WINTER CAP

2 oz. Bonal

1 oz. calvados

1/2 oz. Hamilton 151 rum

Becherovka rinse

orange twist

 

FullSizeRender.jpg


Edited by Craig E (log)
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Sounds great!

 

Tonight, an impromptu and à la minute mulled wine with which to ride out the snowstorm, with Bonal as the base and accents of blackstrap rum, lime, and allspice.

 

Edit: Discovery of the night: an equal-parts blend of Cruzan Blackstrap and Donn's Spices #2 used in minute amounts is an instant-aging serum for already aged spirits (rhum agricole, brandy, bourbon). 

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DrunkLab.tumblr.com

”In Demerara some of the rum producers have a unique custom of placing chunks of raw meat in the casks to assist in aging, to absorb certain impurities, and to add a certain distinctive character.” -Peter Valaer, "Foreign and Domestic Rum," 1937

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I'm sorry to do this to those of you with blizzards, but here it's very nice summer weather and a public holiday to boot.

 

Out on the deck for cocktail hour, we had (not for the first time) Diamonds on my Windshield - aquavit, St Germain, dry vermouth, orange bitters.

 

Diamonds.png.96912012eb1059c06372e83aa7c

 

Really nice.  One Kindred user has already commented that it seems lighter than it actually is, and I'd agree.  But it's also one of the finer uses of aquavit known to man.

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Leslie Craven, aka "lesliec"
Host, eG Forumslcraven@egstaff.org

After a good dinner one can forgive anybody, even one's own relatives ~ Oscar Wilde

My eG Foodblog

eGullet Ethics Code signatory

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3 hours ago, lesliec said:

I'm sorry to do this to those of you with blizzards, but here it's very nice summer weather and a public holiday to boot.

 

Out on the deck for cocktail hour, we had (not for the first time) Diamonds on my Windshield - aquavit, St Germain, dry vermouth, orange bitters.

 

Diamonds.png.96912012eb1059c06372e83aa7c

 

Really nice.  One Kindred user has already commented that it seems lighter than it actually is, and I'd agree.  But it's also one of the finer uses of aquavit known to man.

 

 

This is pretty banging. The Tom ref adds to the flavour.


Chris Taylor

Host, eG Forums - ctaylor@egstaff.org

 

I've never met an animal I didn't enjoy with salt and pepper.

Melbourne
Harare, Victoria Falls and some places in between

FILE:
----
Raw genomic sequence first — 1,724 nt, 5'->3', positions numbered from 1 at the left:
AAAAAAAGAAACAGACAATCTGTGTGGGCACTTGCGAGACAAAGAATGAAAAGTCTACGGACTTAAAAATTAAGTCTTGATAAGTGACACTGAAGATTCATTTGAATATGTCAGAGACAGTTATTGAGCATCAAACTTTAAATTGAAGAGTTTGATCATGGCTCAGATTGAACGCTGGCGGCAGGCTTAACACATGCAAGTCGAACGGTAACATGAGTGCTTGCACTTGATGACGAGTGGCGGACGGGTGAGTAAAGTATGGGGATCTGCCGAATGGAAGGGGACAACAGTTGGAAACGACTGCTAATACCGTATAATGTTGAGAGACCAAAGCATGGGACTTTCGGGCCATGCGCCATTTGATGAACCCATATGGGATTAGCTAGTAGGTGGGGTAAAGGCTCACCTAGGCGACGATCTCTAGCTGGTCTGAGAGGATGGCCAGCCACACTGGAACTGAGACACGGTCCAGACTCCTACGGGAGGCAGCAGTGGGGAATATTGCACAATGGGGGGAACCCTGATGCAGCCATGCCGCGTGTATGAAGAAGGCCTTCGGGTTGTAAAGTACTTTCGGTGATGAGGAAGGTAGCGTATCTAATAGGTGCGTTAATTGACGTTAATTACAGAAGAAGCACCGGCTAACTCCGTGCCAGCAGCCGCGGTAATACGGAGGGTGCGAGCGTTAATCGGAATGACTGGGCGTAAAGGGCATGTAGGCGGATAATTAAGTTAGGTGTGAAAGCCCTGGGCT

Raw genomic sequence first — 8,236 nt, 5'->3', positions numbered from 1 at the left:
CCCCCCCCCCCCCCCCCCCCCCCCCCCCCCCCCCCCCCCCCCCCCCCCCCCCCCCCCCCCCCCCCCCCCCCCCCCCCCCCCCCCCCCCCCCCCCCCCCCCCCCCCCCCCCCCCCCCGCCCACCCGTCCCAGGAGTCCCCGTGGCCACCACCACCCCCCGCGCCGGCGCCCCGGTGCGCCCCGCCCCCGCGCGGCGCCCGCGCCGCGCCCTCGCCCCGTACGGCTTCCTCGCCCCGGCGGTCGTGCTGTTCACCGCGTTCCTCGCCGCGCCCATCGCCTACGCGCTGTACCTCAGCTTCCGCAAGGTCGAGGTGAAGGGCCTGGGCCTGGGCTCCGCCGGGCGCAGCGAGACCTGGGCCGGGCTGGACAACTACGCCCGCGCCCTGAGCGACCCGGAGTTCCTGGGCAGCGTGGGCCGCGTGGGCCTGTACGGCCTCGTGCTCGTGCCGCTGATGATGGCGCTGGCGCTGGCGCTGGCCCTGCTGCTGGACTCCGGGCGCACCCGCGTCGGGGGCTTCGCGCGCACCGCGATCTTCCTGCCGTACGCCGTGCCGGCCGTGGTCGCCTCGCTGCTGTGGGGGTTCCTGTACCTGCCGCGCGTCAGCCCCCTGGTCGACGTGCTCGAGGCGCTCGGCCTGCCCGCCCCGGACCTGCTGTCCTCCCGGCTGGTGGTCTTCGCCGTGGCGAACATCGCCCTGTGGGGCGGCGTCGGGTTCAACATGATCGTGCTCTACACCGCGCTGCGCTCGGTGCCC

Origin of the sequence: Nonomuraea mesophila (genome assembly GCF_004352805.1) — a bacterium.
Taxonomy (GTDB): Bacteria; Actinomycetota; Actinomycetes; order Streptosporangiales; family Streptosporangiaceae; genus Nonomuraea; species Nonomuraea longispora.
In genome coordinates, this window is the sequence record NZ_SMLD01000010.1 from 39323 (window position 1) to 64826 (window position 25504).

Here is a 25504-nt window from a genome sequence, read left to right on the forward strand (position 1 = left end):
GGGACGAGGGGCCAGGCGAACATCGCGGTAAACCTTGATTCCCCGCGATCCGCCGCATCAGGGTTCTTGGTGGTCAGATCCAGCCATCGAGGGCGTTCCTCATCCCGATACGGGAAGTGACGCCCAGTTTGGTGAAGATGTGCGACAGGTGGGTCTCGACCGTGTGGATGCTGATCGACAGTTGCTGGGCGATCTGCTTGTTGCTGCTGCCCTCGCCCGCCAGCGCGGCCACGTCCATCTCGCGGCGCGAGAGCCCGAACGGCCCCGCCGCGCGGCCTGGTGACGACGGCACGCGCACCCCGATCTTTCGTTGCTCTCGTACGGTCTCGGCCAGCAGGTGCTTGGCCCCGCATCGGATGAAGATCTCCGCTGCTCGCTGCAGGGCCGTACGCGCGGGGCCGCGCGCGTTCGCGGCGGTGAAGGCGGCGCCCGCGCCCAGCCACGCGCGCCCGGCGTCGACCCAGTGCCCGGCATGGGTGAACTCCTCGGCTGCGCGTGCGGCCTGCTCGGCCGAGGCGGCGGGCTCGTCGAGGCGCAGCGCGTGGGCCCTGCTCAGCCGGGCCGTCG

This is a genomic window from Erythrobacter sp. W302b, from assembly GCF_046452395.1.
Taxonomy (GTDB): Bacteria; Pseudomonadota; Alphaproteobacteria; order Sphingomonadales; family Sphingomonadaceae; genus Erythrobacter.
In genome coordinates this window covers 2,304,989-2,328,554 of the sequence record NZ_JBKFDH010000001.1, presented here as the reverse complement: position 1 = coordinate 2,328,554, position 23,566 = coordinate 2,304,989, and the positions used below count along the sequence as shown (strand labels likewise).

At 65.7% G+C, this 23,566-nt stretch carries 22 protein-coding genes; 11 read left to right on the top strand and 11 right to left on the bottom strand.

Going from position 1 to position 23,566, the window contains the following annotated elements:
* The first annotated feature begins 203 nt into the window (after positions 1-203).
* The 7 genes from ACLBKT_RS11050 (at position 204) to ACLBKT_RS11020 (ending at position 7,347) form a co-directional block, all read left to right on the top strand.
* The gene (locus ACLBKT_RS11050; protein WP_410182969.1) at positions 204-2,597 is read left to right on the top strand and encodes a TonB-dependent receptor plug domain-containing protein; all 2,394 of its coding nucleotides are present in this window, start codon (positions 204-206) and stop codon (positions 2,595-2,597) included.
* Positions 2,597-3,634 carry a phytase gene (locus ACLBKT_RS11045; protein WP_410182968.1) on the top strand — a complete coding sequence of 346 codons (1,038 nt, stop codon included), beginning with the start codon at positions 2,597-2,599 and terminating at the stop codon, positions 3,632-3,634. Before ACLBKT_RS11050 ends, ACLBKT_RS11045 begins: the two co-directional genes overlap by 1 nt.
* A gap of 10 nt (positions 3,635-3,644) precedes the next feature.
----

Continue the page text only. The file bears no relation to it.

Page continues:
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Mai Tai. One day I'll remember to photograph my shift drink before I start drinking it (though it's hard with a Mai Tai). The mint couldn't be helped, which is why it ended up in my drink and not a guest's.

 

[1.5 oz Smith & Cross

1.5 oz Bonal Gentiane-Quina]*

1/2 oz PF curaçao

1 oz lime

3/4 oz orgeat

 

*=my heretical Jamaican "rum" blend. I might reduce the Bonal going forward.

 

This was a good Mai Tai. The flavor was excellent but the balance needs work; it tastes right at the sip, but it falls apart as it makes its way down the irlGullet, with the orgeat becoming too prominent. Still. A very nice consolation to myself considering I probably won't make Pouring Ribbons' Tiki Monday tonight.

image.jpeg


DrunkLab.tumblr.com

”In Demerara some of the rum producers have a unique custom of placing chunks of raw meat in the casks to assist in aging, to absorb certain impurities, and to add a certain distinctive character.” -Peter Valaer, "Foreign and Domestic Rum," 1937

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51 minutes ago, Rafa said:

Mai Tai. One day I'll remember to photograph my shift drink before I start drinking it (though it's hard with a Mai Tai). The mint couldn't be helped, which is why it ended up in my drink and not a guest's.

 

Three quarter ounce orgeat is too much says she, as she finishes her second mai tai.  The first mai tai was a failure with somehow only one quarter ounce orgeat.

 

Fortunately there was M.R. to take up the rear.

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Death of the Fridge

 

Campari over very soft lemon gellato. 

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It's almost never bad to feed someone.